Our Computing programmes of study have been carefully developed to allow us to deliver an engaging curriculum that will appeal to and inspire our children. The purpose of our curriculum is to provide a high-quality computing education that equips pupils to use computational thinking and creativity to understand and change the world.

The development of IT is changing the home and workplace and not least the school.  Its impact on the lives of people and the economy continues to grow.  It is therefore essential that pupils can take advantage of its opportunities and understand its effects.


Computational Thinking

Computational thinking is a problem-solving process that includes, but is not limited to, the following characteristics:

  • Formulating problems in a way that enables us to use a computer and other tools to help solve them
  • Logically organising and analysing data
  • Representing data through abstractions such as models and simulations
  • Automating solutions through algorithmic thinking – a series of ordered steps
  • Identifying, analysing and implementing possible solutions with the goal of achieving the most efficient and effective combination of steps and resources
  • Generalising and transferring this problem solving process to a wide variety of problems
  • Computational thinking does not necessarily require computers

These skills are supported and enhanced by a number of dispositions or attitudes that are essential dimensions of computational thinking and that we believe are crucial for life in general. These dispositions or attitudes include:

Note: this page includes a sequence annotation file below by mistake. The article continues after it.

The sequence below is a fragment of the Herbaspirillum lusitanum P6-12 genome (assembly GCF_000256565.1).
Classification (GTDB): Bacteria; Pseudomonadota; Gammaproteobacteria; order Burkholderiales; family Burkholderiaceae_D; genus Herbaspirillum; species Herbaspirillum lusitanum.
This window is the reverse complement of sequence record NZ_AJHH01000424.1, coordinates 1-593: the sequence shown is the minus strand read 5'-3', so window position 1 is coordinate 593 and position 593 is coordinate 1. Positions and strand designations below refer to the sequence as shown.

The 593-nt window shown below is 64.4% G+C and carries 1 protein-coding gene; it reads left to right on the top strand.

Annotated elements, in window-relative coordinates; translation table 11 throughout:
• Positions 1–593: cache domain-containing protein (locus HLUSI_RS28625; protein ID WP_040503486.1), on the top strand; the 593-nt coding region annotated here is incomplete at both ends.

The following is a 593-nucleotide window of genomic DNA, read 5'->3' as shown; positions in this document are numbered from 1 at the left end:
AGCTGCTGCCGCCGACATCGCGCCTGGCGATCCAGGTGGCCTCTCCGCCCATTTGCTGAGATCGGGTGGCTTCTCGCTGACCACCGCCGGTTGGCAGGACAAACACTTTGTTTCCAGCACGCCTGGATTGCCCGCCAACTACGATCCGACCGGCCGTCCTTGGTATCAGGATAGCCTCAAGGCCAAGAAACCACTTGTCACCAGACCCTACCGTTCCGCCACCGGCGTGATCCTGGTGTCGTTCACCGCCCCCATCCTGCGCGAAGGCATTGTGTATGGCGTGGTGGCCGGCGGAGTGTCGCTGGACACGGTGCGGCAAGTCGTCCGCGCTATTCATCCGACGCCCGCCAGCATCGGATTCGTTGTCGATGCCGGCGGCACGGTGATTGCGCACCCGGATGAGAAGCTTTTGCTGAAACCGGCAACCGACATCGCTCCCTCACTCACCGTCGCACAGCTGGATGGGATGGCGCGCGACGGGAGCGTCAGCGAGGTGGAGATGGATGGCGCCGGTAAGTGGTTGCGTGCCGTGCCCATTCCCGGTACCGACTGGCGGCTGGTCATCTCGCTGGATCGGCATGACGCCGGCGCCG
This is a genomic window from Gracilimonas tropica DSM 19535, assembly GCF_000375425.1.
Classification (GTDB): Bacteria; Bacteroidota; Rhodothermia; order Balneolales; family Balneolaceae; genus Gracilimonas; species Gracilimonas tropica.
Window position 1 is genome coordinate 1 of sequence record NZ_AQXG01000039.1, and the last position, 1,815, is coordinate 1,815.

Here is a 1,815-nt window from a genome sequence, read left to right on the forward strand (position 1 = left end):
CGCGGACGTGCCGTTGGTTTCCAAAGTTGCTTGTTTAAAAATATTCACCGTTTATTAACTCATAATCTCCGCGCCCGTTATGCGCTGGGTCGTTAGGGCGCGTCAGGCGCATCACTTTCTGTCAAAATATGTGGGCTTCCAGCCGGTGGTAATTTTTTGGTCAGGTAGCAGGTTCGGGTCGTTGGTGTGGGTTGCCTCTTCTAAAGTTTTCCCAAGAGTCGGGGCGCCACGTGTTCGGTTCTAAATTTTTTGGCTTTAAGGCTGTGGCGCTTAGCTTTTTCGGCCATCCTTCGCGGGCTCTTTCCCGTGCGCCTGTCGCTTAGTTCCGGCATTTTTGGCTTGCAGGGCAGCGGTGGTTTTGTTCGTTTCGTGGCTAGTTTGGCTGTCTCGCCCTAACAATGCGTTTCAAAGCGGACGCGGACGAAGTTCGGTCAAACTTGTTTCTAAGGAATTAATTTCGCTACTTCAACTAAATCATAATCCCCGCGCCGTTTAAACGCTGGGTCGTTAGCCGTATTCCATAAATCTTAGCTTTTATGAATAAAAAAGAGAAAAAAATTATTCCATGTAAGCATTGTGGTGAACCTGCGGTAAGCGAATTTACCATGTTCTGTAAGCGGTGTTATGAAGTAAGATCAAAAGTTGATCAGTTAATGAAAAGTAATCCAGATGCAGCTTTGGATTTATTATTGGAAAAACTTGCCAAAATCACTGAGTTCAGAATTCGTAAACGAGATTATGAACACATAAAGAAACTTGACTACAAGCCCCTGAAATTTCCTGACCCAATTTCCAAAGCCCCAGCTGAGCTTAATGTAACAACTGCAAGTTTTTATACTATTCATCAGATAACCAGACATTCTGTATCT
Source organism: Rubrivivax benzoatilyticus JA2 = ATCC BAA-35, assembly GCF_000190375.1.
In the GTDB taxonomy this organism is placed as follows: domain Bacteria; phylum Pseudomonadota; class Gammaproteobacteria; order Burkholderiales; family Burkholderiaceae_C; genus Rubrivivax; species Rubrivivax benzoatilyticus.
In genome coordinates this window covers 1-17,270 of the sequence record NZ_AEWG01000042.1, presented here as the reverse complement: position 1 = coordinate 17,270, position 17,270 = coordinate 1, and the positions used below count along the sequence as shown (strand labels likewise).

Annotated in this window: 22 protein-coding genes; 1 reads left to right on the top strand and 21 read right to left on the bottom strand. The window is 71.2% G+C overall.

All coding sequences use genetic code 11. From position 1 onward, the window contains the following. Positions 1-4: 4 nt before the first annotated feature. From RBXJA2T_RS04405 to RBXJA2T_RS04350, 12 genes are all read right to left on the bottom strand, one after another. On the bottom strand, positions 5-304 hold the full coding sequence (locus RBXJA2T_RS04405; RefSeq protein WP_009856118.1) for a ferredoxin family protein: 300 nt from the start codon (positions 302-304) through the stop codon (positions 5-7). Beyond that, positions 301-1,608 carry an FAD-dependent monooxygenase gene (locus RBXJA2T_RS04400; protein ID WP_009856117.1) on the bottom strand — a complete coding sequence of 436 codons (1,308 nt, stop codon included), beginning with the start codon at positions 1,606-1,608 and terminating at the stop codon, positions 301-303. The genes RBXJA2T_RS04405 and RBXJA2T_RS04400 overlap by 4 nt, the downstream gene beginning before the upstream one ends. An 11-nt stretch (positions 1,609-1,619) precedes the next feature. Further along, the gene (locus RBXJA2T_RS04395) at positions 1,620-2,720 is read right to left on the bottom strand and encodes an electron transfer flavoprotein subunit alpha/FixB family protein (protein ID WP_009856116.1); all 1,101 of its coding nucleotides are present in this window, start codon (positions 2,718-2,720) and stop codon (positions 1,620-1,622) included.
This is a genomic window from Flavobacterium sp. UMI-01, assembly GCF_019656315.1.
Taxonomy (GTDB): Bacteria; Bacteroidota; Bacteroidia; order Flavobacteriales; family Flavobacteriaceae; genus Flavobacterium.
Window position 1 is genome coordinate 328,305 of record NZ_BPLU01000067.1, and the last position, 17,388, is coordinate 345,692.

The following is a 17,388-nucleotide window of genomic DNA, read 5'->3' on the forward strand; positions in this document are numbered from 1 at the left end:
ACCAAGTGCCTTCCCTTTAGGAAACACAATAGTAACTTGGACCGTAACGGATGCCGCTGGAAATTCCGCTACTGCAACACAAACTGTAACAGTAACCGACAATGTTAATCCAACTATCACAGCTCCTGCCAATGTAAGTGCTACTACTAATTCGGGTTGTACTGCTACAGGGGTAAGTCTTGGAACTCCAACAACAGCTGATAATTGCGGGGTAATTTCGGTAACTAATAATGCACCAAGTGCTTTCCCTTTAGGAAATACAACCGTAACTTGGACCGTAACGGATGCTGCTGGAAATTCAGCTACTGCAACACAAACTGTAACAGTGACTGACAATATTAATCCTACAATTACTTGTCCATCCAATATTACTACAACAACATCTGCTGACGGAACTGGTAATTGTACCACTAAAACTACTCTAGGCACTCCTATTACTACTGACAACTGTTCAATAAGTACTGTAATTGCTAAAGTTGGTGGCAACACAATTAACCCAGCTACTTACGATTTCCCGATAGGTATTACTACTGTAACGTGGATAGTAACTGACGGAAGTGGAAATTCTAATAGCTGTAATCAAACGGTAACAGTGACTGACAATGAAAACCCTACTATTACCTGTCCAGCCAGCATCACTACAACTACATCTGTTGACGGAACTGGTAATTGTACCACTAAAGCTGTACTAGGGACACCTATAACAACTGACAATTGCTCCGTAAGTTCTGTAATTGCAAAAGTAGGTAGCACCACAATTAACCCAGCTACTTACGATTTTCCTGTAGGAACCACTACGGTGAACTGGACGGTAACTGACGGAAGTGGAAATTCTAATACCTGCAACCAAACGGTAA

• Confidence in dealing with complexity
  • Persistence in working with difficult problems
  • Tolerance for ambiguity
  • The ability to deal with open ended problems
  • The ability to communicate and work with others to achieve a common goal or solution

Computational thinking combines critical thinking with computing to develop powerful, robust problem solving skills.  We believe that our computational thinker will be able to:

Break problems into smaller parts

Put things together, step-by-step

Collect things and find patterns

Make models for experiments

These simple skills will help to form the foundation for computational thinking in a digital age.


Incorporating IT into the curriculum may achieve two objectives:

  • To extend and enhance learning in all the curriculum areas of the National Curriculum and beyond
  • To help the child develop throughout the curriculum.A range of resources e.g. multi-media PC/iPads will enable children to choose the most appropriate technology as they practice their IT skills and develop IT capability.
  • We believe that it is those children that can adapt best to change that will succeed, and believe our curriculum allows our children to accomplish this. IT capability will be developed progressively over a child’s school life through a range of experiences matched with opportunities for reflection on the appropriateness and relevance of its use in and out of school.